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Q. Who is Mr. Smarty Plants?

A: There are those who suspect Wildflower Center volunteers are the culpable and capable culprits. Yet, others think staff members play some, albeit small, role. You can torture us with your plant questions, but we will never reveal the Green Guru's secret identity.

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Ask Mr. Smarty Plants

Ask Mr. Smarty Plants is a free service provided by the staff and volunteers at the Lady Bird Johnson Wildflower Center.

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Please forgive us, but Mr. Smarty Plants has been overwhelmed by a flood of mail and must take a break for awhile to catch up. We hope to be accepting new questions again soon. Thank you!

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Monday - January 24, 2011

From: Los Angeles, CA
Region: California
Topic: Compost and Mulch, Diseases and Disorders, Soils
Title: Plants to grow in high zinc, lead and copper soil in Los Angeles
Answered by: Barbara Medford

QUESTION:

We live on the Westside of Los Angeles and have just been given the bad news that our beds are high in zinc (86.39), lead (45.98) and copper(12.95). Can you recommend some plants that may grow in these conditions. Thank you!

ANSWER:

Since we are not soil chemists, we are unfamiliar with the numbers you gave us, so we did a little research and found three websites you could look at, compare your figures (if they are measured the same way) with the figures in these papers:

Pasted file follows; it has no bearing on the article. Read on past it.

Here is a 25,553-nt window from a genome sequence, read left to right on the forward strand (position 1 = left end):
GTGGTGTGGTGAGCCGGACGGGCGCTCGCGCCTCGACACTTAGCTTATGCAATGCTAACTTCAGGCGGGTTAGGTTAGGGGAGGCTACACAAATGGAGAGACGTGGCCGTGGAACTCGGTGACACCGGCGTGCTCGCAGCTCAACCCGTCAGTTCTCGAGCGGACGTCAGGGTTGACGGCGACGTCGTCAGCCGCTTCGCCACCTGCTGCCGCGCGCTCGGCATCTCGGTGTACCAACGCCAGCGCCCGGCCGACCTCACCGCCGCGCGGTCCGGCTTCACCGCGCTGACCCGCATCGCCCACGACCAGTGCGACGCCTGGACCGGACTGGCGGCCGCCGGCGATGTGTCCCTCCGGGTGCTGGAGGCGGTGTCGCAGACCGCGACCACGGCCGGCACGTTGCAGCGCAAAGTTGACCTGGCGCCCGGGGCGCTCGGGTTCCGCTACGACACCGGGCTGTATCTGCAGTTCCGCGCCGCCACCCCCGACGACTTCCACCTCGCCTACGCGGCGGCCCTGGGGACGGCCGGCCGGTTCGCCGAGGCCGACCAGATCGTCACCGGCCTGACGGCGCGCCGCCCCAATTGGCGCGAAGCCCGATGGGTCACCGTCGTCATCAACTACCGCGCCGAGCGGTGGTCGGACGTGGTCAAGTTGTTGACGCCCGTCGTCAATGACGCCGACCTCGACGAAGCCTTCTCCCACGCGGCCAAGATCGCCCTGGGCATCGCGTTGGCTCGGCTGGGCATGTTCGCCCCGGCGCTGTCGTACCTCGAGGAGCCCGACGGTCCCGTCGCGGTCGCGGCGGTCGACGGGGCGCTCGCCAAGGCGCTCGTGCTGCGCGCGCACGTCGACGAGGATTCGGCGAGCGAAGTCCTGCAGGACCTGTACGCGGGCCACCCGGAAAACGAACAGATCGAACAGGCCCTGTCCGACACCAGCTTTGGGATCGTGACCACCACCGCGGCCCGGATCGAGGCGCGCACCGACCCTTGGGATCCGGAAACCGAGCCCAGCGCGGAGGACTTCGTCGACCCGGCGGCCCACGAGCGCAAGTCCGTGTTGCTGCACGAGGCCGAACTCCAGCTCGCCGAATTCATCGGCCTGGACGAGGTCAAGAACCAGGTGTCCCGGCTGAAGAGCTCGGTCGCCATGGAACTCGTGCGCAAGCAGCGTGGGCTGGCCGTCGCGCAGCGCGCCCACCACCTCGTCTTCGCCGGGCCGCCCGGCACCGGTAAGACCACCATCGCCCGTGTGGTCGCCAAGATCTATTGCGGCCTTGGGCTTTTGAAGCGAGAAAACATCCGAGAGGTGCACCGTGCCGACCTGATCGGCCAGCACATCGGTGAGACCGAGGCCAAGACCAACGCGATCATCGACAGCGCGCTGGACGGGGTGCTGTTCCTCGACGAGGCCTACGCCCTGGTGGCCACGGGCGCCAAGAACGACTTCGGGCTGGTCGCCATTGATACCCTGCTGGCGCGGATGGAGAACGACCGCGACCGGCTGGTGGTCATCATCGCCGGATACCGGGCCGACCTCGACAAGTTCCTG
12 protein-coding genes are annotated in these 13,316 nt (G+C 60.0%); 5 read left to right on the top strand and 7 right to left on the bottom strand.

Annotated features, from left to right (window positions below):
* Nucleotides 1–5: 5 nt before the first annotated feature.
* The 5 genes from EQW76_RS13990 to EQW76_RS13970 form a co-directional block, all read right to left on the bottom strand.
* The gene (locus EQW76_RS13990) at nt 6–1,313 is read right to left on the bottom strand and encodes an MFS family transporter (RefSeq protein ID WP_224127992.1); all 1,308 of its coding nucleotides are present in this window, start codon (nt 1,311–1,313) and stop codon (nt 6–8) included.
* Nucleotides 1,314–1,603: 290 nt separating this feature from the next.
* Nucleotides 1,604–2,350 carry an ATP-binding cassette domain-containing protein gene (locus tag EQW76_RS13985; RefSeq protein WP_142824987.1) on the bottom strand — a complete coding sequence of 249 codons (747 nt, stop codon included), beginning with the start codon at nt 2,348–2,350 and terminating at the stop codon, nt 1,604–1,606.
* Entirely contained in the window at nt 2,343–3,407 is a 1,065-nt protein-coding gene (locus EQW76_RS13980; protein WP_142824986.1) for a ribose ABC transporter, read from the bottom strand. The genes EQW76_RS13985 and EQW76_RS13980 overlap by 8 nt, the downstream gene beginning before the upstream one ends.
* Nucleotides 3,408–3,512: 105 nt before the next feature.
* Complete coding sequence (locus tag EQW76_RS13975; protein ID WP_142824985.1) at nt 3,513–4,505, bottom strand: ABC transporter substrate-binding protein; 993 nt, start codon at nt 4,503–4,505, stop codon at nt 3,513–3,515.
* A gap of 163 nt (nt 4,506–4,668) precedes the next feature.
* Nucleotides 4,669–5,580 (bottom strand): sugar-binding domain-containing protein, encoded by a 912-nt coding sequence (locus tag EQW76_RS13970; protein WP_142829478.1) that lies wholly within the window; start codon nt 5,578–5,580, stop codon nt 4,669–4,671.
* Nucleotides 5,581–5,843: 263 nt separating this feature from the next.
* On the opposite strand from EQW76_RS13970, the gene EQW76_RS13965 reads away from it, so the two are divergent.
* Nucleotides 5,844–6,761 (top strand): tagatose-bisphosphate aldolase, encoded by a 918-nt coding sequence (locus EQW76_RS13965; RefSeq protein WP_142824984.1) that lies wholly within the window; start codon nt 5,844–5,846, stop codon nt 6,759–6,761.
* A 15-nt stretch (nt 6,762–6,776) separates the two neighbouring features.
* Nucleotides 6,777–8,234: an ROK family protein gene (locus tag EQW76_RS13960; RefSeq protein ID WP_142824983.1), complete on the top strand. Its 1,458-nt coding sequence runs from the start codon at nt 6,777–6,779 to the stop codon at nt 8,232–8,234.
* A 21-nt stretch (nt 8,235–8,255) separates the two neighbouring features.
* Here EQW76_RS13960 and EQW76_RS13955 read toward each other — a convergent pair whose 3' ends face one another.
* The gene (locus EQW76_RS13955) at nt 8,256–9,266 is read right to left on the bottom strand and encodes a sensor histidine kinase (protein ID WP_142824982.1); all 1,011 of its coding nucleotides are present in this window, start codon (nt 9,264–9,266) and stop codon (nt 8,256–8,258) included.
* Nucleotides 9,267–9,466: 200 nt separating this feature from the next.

Fact Sheet: Zinc in Soil

Lead in Garden Soils

Environmental Effects of Copper

Again, this is pretty far out of our field, and we don't know how your numbers compare with the "safe" numbers quoted in these articles, nor do we have any lists of plants that can survive in those soils. We are curious, if those numbers are abnormally high, to know how the metals entered your garden soil. However, we would suggest that, at least for your flower beds, you replace that soil, or amend it with compost and other organic matter, which will dilute the effects of the metals. Without knowing your sun exposure, soil moisture or space requirements, there is no way we could recommend specific plants.

We are assuming that if your garden has that problem, others in your area share it. Your best source for on-the-spot information of this sort is the University of California at Davis Cooperative Extension Office for Los Angeles County.

 

 

 

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